Why you should care
Because one of the pioneering physicians and medical writers of the 19th century was a Black woman named Rebecca Crumpler.
It’s somewhat hard today to appreciate just what an accomplishment the 145-page treatise A Book of Medical Discourses in Two Parts represents. Even the title of the 1883 work is misleadingly modest. One of the first American medical guides to offer advice for women and children, the book deals with treating everything from infant bowel complaints to hemorrhoids and diphtheria. It even offers marital advice: one way to stay happily married “is to continue in the careful routine of the courting days, till it becomes well understood between the two.”
Dedicated “to mothers, nurses, and all who may desire to mitigate the afflictions of the human race,” Medical Discourses is the masterwork of Dr. Rebecca Lee Crumpler, the first Black woman in America to earn a medical degree. She managed to blaze a path through the medical profession at a time when few Blacks or women were able to attend medical school, let alone publish books about their work.
Few photographs survive of Dr. Crumpler, and what we know about her comes mostly from her own writings. Born in 1831, she says she was raised by a “kind aunt in Pennsylvania” who spent much of her time caring for sick neighbors so that the young Rebecca “early conceived a liking for, and sought every opportunity to relieve the sufferings of others.” At the age of 21, Crumpler moved to Charlestown, Massachusetts, where she worked as a nurse for eight years and set her sights on the New England Female Medical College.
Based in Boston and attached to the New England Hospital for Women and Children, the medical school accepted its first class of 12 women in 1850 at a time when many male physicians still argued that women were too sensitive or did not have the physical strength or intellect to handle the rigors of practicing medicine. In 1860, Crumpler applied to the New England Female Medical College and was accepted. Four years later, she received, as she put it, her “degree of doctress of medicine,” becoming the school’s first and only Black graduate (it closed in 1873). Crumpler’s accomplishment is even more impressive when you consider the broader context: Of the 54,543 physicians in the United States in 1860, only 300 were women, and none of them were Black. But Crumpler’s graduation also coincided with a remarkable period of upheaval in American history, one that put an incredible strain on America’s medical profession: the Civil War and its aftermath.
The Civil War, says James Downs, a professor of history at Connecticut College, “was the largest biological catastrophe of the 19th century. More soldiers died from disease than from battle or even battlefield wounds.” According to the Library of Congress, an astonishing 29,000 of the 100,000 Black soldiers serving in the Civil War died from disease, about nine times the number that would perish fighting. And even after the war ended, as Downs chronicles in Sick from Freedom: African-American Illness and Suffering During the Civil War and Reconstruction, conditions were not much better in the Black community, especially for freed slaves. Emancipation and the long war left millions of African-Americans without adequate shelter, food or access to medical care. In the fall of 1865, there were only about 80 doctors and a dozen hospitals available to treat more than 4 million freed slaves. And most of the hospitals run by the Freedmen’s Bureau, the federal agency charged with helping those freed slaves, could treat no more than 20 patients at a time because of lack of funding.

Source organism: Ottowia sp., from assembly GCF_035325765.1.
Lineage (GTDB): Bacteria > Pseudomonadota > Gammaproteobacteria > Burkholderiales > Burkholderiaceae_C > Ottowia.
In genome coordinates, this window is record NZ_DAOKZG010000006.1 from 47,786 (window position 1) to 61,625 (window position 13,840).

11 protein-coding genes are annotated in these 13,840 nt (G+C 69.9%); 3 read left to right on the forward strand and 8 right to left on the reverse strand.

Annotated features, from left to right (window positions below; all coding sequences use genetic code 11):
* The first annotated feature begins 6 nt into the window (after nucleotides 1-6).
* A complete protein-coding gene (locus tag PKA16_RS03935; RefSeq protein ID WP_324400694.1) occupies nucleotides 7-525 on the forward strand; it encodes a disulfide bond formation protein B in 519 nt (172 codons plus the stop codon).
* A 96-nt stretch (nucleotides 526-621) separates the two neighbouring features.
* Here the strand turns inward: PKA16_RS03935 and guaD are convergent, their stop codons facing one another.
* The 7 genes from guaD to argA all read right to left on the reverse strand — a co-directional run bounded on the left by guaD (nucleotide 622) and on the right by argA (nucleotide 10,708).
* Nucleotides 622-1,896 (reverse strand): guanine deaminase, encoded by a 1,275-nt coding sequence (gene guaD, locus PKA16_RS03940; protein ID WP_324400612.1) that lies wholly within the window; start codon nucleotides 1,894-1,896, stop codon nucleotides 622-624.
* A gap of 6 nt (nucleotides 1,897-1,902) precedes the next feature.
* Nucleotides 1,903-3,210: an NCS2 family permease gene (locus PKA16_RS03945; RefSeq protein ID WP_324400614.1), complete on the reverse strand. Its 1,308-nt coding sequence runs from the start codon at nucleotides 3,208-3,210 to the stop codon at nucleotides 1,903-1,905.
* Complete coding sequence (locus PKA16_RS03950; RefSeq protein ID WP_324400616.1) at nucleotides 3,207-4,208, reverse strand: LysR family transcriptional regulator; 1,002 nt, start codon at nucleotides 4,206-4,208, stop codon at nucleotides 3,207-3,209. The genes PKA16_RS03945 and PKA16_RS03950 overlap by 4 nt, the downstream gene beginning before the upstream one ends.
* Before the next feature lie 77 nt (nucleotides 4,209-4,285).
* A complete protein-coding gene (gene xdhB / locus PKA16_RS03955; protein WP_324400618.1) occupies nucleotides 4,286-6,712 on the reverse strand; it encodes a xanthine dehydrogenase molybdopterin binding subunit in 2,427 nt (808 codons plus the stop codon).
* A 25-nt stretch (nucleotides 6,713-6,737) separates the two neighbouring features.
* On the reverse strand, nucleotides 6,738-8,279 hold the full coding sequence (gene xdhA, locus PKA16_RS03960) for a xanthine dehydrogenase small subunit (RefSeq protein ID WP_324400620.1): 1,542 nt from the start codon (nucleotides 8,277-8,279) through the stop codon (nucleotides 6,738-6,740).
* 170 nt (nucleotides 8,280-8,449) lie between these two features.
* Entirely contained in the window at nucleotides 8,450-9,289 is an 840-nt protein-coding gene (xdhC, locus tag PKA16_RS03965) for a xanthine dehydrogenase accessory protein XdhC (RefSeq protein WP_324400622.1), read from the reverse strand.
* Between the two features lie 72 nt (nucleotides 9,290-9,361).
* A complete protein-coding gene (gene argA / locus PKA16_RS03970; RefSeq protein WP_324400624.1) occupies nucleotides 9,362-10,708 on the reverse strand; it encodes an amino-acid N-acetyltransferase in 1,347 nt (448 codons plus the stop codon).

It was an almost unimaginable public health crisis, and in 1865, Dr. Crumpler — one of the few Black women employed by Freedmen’s Bureau — rushed headlong into the breach, leaving Boston for Richmond to minister to the medical needs of as many of the freed slaves as she could. In addition to her desire to help a population of more than 30,000 people, she knew her extensive field experience in Virginia would provide her “ample opportunities to become acquainted with the diseases of women and children.” According to Downs, the Civil War offered physicians like Crumpler “the opportunity to treat an unprecedented number of patients and to learn more about medicine and the body.”
In 1869, Crumpler returned to Boston where she treated poor women and children from her home before turning her attention to her treatise, a work based on the voluminous journal notes she had kept during her years of practice. The covered topics included everything from breastfeeding and dietary guidelines to the treatment of measles, burns and cholera. “What makes Crumpler’s work particularly powerful,” says Downs, was not just how it grew out of her own experiences, but how “she frames her book as a more general study on womanhood and does not follow the traditional practice of segregating Black women and their children’s health as separate from White women’s health.”
Like Florence Nightingale, who wrote at length about sanitation and medicine following her wartime service in the Crimean War, Crumpler composed a work that was not only historic but also invaluably useful. And her legacy continues to inspire. “Her mere presence in the annals of history challenges how many imagine the past,” says Downs. “It undermines a racial ideology that persists today by presenting Black achievement in medicine as surprising and new.”